The second observation is that the actual probability of type 1 error from both the BT and FET is smaller than expected and the two tests generally provide low power. The MFET not only has enhanced type 1 error rate, but also has greater power for all sample sizes. The MBT and the MFET have similar properties when we have a balanced design with equal sample sizes in the two groups.

The third observation is that, for equal sample sizes, the curves of the FSBT are unsymmetrical but those of the BT, FET, MBT and MFET are. This is because we use target alternative as the selection principle when we have several candidate points to choose from, in which case we not only consider the information for the common proportion parameter p, but also consider information for the target alternatives.

The fourth observation is that for equal sample sizes, the rejection region of the MBT almost overlaps with that of the FSBT. Even though the MFET uses two independent binomial distributions to calculate the actual probability of type 1 error, the MFET is still based on the hypergeometric distribution. The practical implication of the overlap is that the power of both the MBT and the FSBT are larger than that from the MFET when p1 or p2 approches 0 or 1. This suggests that the MBT and FSBT are suitable tests when we have equal sample sizes.

The fifth observation is that when we have unequal sample sizes, the MBT is not appropriate for analyzing the two-sample comparative binomial trial. The MBT uses the test statistic θMBT to sequence the order in the construction of the rejection region and the denominator in θMBT becomes small when p^1 is close to zero or p^2 is close to unity. Our experience is that the performance of the FSBT is also satisfactory when we have unequal sample sizes.

In summary, the power function curves of the FSBT are almost always higher than the power curves from the other tests considered here. This is especially so when p1 or p2 is close to 0 or 1. The FSBT provides more information for the unknown common parameter p and is generally quite efficient in terms of the number of subjects required in the trial. Another advantage of the test is that it is exact and so does not rely on approximation methods. A drawback of the FSBT is that the order processing required in the test can be time-consuming. However, with improving technology in computing speed, this should not pose a serious problem

We close with an application of our proposed test to analyze real biomedical study and describe how to use our self-developed software that the reader can freely use to generate the p-value for a one or two-sided test from FSBT and compare results with other tests.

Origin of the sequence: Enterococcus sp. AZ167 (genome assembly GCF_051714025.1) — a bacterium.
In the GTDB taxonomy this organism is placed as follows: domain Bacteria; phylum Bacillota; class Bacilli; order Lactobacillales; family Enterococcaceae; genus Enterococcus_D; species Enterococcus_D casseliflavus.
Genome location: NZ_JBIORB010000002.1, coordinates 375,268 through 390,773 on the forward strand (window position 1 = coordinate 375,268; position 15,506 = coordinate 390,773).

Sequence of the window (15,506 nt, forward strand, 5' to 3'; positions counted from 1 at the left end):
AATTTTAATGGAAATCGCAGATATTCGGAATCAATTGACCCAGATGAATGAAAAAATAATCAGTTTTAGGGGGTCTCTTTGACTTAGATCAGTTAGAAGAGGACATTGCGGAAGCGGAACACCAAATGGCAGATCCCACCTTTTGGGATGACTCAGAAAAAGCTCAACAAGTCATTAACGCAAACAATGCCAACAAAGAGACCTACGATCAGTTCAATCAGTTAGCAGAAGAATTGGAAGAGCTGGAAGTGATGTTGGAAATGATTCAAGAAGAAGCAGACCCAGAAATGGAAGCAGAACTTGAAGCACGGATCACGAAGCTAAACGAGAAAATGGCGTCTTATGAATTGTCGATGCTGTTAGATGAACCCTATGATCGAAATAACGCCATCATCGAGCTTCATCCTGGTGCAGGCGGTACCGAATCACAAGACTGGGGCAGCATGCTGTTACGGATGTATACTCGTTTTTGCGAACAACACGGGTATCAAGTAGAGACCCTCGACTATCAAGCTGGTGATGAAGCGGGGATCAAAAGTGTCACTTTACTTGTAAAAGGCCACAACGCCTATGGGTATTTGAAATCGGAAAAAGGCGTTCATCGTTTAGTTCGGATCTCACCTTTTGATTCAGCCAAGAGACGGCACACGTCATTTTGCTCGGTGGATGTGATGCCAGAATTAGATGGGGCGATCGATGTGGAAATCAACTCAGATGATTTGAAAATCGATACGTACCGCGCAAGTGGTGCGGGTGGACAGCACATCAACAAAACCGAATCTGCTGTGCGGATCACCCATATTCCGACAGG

Roock et al. (2008) studied the KRAS mutation status as a candidate marker for predicting survival time in 113 patients with irinotecan refractory metastatic colorectal cancer and treated by cetuximab (CTX) in clinical trials. A predictive model for objective response was constructed using logistic and Cox regression model. Tumor response was classified in one of the following categories according to the response evaluation criteria in solid tumors: complete response (CR), partial response (PR), stable disease (SD) and progressive disease (PD). For purpose of illustrating our proposed analysis using FSBT, we ignore (i) survival outcomes in the study as measured by time of CTX treatment until death (overall survival) or until progression of disease, death from any cause or last radiological assessment (progression free survival) and (ii) patients treated with combitherapy (i.e. CTX with irinotecan ). The table below shows results from 28 patients given monotherapy alone, their KRAS status, as measured by wild type or mutant, and binary response status, with SD and PD in one category and PR in the other category:

A direct calculation using STATA 13 shows an improper chi-square analysis test produced a value of 3.3816 for the Pearson chi-squared test statistic and a p-value of 0.066. Fisher’s exact tests produced a p-value of0.087for a one-sided test and a p-value of0.128 for a two-sided test.

We created a software that produces p-values for our proposed test upon input from the user. The software first prompts for the sample sizes n1 and n2 and number of cases x1 and x2. The two sample sizes do not have to be equal. The software then prompts for target alternatives and if there is none, input values should be p1 = 0 and p2 = 0. The 2 × 2 table is then displayed along with the alternatives if they were specified. The software automatically computes the p-value for a one-sided test first followed by the p-value for a two-sided test. For the above problem without specifying the target alternative, the p-value for a one-sided test is 0.032 the p-value for a two-sided test is 0.042.

The research of Wong reported in this paper was partially supported by the National Institute Of General Medical Sciences of the National Institutes of Health under Award Number R01GM107639. The contents in this paper are solely the responsibility of the authors and does not necessarily represent the official views of the National Institutes of Health.